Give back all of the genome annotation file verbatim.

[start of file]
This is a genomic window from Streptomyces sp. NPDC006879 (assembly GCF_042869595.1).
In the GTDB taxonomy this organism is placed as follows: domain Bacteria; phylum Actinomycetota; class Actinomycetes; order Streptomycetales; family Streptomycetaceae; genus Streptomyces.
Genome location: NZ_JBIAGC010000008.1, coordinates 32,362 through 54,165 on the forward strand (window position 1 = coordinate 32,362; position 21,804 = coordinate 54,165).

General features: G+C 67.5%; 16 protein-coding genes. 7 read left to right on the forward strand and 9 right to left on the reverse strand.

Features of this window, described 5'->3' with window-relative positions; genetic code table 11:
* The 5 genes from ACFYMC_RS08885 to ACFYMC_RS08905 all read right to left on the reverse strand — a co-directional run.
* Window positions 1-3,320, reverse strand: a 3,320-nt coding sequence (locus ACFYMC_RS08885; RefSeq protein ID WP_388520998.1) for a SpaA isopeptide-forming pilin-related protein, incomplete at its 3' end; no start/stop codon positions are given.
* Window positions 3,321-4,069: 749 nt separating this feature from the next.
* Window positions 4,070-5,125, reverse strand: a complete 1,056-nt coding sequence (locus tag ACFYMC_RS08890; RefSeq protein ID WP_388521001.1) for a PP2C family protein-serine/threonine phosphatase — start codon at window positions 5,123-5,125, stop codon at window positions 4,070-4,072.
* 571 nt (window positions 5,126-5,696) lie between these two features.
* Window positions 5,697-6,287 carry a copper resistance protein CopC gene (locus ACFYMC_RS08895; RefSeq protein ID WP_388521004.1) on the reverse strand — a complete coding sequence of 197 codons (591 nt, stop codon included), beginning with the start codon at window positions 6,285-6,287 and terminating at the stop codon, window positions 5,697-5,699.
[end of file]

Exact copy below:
This is a genomic window from Streptomyces sp. NPDC006879 (assembly GCF_042869595.1).
In the GTDB taxonomy this organism is placed as follows: domain Bacteria; phylum Actinomycetota; class Actinomycetes; order Streptomycetales; family Streptomycetaceae; genus Streptomyces.
Genome location: NZ_JBIAGC010000008.1, coordinates 32,362 through 54,165 on the forward strand (window position 1 = coordinate 32,362; position 21,804 = coordinate 54,165).

General features: G+C 67.5%; 16 protein-coding genes. 7 read left to right on the forward strand and 9 right to left on the reverse strand.

Features of this window, described 5'->3' with window-relative positions; genetic code table 11:
* The 5 genes from ACFYMC_RS08885 to ACFYMC_RS08905 all read right to left on the reverse strand — a co-directional run.
* Window positions 1-3,320, reverse strand: a 3,320-nt coding sequence (locus ACFYMC_RS08885; RefSeq protein ID WP_388520998.1) for a SpaA isopeptide-forming pilin-related protein, incomplete at its 3' end; no start/stop codon positions are given.
* Window positions 3,321-4,069: 749 nt separating this feature from the next.
* Window positions 4,070-5,125, reverse strand: a complete 1,056-nt coding sequence (locus tag ACFYMC_RS08890; RefSeq protein ID WP_388521001.1) for a PP2C family protein-serine/threonine phosphatase — start codon at window positions 5,123-5,125, stop codon at window positions 4,070-4,072.
* 571 nt (window positions 5,126-5,696) lie between these two features.
* Window positions 5,697-6,287 carry a copper resistance protein CopC gene (locus ACFYMC_RS08895; RefSeq protein ID WP_388521004.1) on the reverse strand — a complete coding sequence of 197 codons (591 nt, stop codon included), beginning with the start codon at window positions 6,285-6,287 and terminating at the stop codon, window positions 5,697-5,699.